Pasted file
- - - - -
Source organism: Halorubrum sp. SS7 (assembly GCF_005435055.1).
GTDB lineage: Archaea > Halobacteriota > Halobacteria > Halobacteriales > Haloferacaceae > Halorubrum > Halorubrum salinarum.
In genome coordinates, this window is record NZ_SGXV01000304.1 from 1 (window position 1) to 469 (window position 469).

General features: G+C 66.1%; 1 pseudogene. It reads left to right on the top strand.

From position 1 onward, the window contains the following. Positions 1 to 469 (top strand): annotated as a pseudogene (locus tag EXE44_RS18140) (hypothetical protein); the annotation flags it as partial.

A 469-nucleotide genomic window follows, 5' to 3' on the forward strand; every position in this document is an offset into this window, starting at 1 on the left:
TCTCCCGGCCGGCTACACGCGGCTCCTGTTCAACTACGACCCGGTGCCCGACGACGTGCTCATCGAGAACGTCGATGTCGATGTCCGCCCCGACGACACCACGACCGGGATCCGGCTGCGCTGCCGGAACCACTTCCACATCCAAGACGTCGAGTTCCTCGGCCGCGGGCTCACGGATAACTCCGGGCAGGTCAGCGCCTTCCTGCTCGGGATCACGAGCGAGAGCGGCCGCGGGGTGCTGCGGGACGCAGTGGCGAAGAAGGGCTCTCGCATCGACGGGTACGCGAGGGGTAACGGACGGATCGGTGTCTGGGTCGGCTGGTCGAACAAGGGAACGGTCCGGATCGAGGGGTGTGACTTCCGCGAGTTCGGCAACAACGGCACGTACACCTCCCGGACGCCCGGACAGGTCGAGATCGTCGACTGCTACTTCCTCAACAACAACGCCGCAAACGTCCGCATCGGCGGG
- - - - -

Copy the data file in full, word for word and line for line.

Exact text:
Source organism: Halorubrum sp. SS7 (assembly GCF_005435055.1).
GTDB lineage: Archaea > Halobacteriota > Halobacteria > Halobacteriales > Haloferacaceae > Halorubrum > Halorubrum salinarum.
In genome coordinates, this window is record NZ_SGXV01000304.1 from 1 (window position 1) to 469 (window position 469).

General features: G+C 66.1%; 1 pseudogene. It reads left to right on the top strand.

From position 1 onward, the window contains the following. Positions 1 to 469 (top strand): annotated as a pseudogene (locus tag EXE44_RS18140) (hypothetical protein); the annotation flags it as partial.

A 469-nucleotide genomic window follows, 5' to 3' on the forward strand; every position in this document is an offset into this window, starting at 1 on the left:
TCTCCCGGCCGGCTACACGCGGCTCCTGTTCAACTACGACCCGGTGCCCGACGACGTGCTCATCGAGAACGTCGATGTCGATGTCCGCCCCGACGACACCACGACCGGGATCCGGCTGCGCTGCCGGAACCACTTCCACATCCAAGACGTCGAGTTCCTCGGCCGCGGGCTCACGGATAACTCCGGGCAGGTCAGCGCCTTCCTGCTCGGGATCACGAGCGAGAGCGGCCGCGGGGTGCTGCGGGACGCAGTGGCGAAGAAGGGCTCTCGCATCGACGGGTACGCGAGGGGTAACGGACGGATCGGTGTCTGGGTCGGCTGGTCGAACAAGGGAACGGTCCGGATCGAGGGGTGTGACTTCCGCGAGTTCGGCAACAACGGCACGTACACCTCCCGGACGCCCGGACAGGTCGAGATCGTCGACTGCTACTTCCTCAACAACAACGCCGCAAACGTCCGCATCGGCGGG